More than a layer of security, the “working state” also wipes the slate clean after every class. Several of the college’s Computer Science courses are hands-on.  Course curriculum requires students to install or manipulate applications, adjust registry settings, and re-engineer portions of operating systems. Once class is dismissed, another class arrives for a similar lesson. If the system cannot be returned to a “working state,” each subsequent class is building on the work of previous and creating a Gordian Knot of code and chaos. The same strategy that keeps the device free from intrusion is also responsible for maintaining the ideal state on which to build curriculum. A simple reboot gets the device ready for the next class. And, when it comes time to update, upgrade or patch certain applications, the same time-saving process applies.

Schools are not only centers of learning, but also employ large and diverse staffs. In fact, many universities and school districts are the largest employers in their counties and regions. In this respect, their IT environment must perform like that of a corporation. Each role; from the cafeteria manager ordering more French fries, to financial aid officers running credit checks; to professors accessing a content portal for submitted homework; require different applications and access points. Therefore a variety of images need to be maintained towards the goal of administrative efficacy as well as state and federal compliance. The overarching issue here is not the continuous maintenance of an image, but the cost-effective way it needs to be propagated.

If an organization the size of the central Florida college can expect to experience more than 100,000 issues per year, the annual projected costs would be north of half-a-million dollars in technology and personnel expenses.  Yet, by applying an automatic, self-healing reboot to an ideal state such time-consuming issues like troubleshooting, break/fix application, updates/upgrades and migration can be greatly mitigated. This is not implying technology and administrative problems disappear, but the savings towards their remediation is noteworthy and immediately impactful.

For instance, educational institutions are open to abuse as any corporation; sometimes even more so. With so many access points, and devices, managing the landscape is like trying to herd cats. Beyond the administrative issues, there are those who, for one reason or another, engage in what we’ll call “mischief.”  Again the aforementioned Florida school serves as our example. Last year, they experienced an internal breach. Someone hacked the local administrative passwords on several devices in their campus library and changed it. This went on for weeks as the culprits moved from machine to machine. Obviously this made it impossible for anyone to use the affected device and a precarious crack in the security of the network. When discovered, it required a technician to be dispatched and apply a restored image with the original configuration.  By applying the automated configuration, the damage was extremely limited and the personnel cost moved almost to zero.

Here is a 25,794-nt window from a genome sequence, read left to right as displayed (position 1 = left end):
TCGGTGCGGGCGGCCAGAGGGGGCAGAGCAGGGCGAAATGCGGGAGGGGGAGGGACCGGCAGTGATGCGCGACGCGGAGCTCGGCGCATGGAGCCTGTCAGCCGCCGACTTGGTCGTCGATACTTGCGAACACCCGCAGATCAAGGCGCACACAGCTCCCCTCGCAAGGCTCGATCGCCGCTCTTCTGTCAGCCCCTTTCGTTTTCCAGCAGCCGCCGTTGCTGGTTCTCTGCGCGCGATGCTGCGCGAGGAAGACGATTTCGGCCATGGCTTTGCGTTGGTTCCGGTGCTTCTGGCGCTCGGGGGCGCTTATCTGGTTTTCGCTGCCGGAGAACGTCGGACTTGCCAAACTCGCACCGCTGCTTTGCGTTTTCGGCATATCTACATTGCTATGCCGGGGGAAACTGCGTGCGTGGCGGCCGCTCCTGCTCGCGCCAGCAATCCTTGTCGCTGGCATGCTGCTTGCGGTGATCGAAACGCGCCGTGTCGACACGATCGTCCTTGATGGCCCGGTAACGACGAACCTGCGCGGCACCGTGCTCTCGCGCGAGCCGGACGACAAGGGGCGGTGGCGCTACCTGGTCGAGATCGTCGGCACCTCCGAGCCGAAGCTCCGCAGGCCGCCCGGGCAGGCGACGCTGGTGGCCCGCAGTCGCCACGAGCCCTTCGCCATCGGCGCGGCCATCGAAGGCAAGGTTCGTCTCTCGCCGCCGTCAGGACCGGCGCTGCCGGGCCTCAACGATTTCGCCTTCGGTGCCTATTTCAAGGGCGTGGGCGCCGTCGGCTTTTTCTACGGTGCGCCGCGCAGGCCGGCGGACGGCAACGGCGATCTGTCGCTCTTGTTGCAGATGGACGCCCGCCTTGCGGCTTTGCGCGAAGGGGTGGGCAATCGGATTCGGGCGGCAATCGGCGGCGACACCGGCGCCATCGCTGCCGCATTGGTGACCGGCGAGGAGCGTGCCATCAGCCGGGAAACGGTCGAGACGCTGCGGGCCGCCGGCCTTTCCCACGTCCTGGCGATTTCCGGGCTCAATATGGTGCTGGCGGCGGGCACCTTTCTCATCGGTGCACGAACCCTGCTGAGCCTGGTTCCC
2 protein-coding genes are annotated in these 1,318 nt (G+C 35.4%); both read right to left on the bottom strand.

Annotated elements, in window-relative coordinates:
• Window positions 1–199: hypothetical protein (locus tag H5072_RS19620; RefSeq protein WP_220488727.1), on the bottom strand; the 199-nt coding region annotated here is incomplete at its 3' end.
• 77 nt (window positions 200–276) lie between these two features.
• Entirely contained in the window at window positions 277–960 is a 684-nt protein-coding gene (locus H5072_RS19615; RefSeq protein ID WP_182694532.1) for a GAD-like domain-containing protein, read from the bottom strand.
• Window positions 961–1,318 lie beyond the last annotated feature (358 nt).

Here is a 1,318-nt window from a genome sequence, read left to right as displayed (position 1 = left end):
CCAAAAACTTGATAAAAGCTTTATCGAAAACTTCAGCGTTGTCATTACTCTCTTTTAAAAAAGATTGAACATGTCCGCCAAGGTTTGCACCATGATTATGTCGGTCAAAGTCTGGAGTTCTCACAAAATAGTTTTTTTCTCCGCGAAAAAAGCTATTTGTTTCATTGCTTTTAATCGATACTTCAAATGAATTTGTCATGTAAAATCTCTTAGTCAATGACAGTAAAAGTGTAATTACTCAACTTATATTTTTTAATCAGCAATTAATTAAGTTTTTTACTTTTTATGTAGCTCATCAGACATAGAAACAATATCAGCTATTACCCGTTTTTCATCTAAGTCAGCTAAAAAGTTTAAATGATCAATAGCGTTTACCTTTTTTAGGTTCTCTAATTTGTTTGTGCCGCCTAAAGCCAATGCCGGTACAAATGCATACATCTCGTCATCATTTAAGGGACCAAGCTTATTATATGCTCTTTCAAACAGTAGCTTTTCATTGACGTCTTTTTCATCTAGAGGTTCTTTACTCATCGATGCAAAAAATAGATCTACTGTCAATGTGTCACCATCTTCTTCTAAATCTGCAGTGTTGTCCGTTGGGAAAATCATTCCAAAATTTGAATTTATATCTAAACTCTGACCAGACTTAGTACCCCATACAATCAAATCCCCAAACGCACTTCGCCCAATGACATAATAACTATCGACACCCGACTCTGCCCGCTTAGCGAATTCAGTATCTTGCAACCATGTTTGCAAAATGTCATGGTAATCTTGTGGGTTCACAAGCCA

In terms of refreshing configuration, laptops, tablets and desktops are not the only uniquely educational devices that require monitoring. Many professors are using audience response systems like iClicker to interact with large auditorium classes. These items are like mini-handheld computers that use the password encoded network to connect and respond to a professor’s presentation. With potentially hundreds of devices in the hands of students requiring direct access, the issues with passwords, privileges, settings and other technical issues are compounded.

Most education institutions are cash-strapped or, at the very least, conservatively cost-conscious. It is the successful schools that find and incorporate improved ways to meld academic success, administrative effectiveness and an efficient technology backbone; all without breaking the bank. The easiest way to accomplish this lofty goal is to reduce the instances that potentially impact productivity, drain budgets, and force reassessment of IT priorities. The self-healing properties of automated configuration management allow such instances to be reduced by more than 75%. If that is truly the case (and it is!), there are more resources and more time to devote to higher value tasks.

The issues facing the college in our example are the same that vex Harvard, USC, Palomar Community College and John F. Kennedy High School.  Technology with all of its peaks and pitfalls is increasingly integrated into managing, applying and interacting with curriculum. Keeping this space optimally operational is not a best practice, it is Job One.

 Addressing configuration management in such a way is like boats in a lake after a rain. The water causes everything to rise in equal measure.  An automated backend reduces help desk calls, satisfies administrative compliance through the demonstration of certain controls, extends the lifecycle of the hardware and software, and facilitates student learning.

Though each school may have unique applications and approaches, the need to maintain a continuous ideal state is a common way to fulfill the promise of ensuring the curriculum relies on the teacher, not the technology.

Learn more at www.utopicsoftware.com